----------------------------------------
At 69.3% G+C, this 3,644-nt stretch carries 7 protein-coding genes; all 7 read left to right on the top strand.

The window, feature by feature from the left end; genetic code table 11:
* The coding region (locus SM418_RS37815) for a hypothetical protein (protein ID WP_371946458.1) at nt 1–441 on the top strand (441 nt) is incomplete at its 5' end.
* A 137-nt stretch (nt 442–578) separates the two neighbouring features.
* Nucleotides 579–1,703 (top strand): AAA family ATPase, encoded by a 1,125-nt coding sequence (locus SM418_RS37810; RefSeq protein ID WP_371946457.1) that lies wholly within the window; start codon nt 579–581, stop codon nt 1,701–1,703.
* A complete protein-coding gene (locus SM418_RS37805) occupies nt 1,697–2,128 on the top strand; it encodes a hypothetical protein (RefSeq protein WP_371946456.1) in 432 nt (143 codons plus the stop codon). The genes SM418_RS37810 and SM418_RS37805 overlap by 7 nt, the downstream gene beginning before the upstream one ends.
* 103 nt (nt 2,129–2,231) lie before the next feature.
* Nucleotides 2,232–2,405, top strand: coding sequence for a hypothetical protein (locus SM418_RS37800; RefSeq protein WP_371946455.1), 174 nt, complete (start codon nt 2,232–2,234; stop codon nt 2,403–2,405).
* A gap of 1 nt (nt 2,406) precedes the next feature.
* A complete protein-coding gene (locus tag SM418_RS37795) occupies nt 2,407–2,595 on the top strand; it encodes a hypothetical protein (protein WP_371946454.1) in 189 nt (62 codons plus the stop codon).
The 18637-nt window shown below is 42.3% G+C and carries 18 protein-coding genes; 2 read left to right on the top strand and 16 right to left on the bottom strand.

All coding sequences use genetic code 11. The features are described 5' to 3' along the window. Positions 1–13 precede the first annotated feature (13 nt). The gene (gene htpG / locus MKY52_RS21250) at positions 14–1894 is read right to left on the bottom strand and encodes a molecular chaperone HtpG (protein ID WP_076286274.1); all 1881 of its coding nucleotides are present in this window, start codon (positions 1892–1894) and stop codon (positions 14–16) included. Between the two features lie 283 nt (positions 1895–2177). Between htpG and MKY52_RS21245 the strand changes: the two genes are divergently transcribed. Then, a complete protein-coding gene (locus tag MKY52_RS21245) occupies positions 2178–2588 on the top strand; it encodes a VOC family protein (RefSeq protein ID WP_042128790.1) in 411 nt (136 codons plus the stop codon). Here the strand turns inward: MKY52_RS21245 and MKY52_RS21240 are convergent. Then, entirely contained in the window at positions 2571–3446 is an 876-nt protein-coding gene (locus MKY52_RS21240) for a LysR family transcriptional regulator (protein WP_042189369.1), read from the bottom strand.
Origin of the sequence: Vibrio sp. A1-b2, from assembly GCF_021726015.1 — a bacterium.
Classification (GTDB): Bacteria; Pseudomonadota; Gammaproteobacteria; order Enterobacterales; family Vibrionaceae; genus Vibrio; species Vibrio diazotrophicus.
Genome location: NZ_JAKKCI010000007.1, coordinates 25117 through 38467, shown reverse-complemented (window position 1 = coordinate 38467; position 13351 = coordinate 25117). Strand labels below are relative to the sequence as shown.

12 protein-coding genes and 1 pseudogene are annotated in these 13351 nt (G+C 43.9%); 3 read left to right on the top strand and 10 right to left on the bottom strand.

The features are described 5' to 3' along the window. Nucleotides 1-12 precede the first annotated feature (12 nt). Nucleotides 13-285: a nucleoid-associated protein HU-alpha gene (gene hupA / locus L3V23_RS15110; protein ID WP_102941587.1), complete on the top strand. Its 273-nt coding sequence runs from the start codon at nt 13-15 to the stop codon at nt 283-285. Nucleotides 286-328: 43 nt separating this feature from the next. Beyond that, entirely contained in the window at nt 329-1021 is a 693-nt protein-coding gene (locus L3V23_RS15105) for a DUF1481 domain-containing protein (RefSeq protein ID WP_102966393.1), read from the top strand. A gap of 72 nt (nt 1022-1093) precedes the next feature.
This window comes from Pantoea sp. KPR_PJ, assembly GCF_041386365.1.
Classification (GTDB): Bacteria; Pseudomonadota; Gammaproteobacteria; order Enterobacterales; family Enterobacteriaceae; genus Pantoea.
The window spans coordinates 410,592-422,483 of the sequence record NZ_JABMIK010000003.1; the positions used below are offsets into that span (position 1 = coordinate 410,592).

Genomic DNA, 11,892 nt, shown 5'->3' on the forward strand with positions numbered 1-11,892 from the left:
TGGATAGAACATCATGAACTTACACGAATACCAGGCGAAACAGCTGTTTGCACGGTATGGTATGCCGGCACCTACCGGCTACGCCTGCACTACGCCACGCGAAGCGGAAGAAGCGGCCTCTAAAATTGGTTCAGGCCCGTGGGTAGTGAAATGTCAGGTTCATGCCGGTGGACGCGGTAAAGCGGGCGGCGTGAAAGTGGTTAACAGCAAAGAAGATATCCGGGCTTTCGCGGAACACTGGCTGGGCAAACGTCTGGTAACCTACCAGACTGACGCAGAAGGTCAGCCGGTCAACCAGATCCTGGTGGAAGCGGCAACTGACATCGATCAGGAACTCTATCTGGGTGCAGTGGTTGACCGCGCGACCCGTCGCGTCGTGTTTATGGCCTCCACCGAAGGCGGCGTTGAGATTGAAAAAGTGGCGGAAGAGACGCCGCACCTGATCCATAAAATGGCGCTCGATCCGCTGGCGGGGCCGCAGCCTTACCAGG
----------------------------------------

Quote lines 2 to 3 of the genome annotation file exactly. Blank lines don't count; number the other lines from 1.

The window, feature by feature from the left end; genetic code table 11:
* The coding region (locus SM418_RS37815) for a hypothetical protein (protein ID WP_371946458.1) at nt 1–441 on the top strand (441 nt) is incomplete at its 5' end.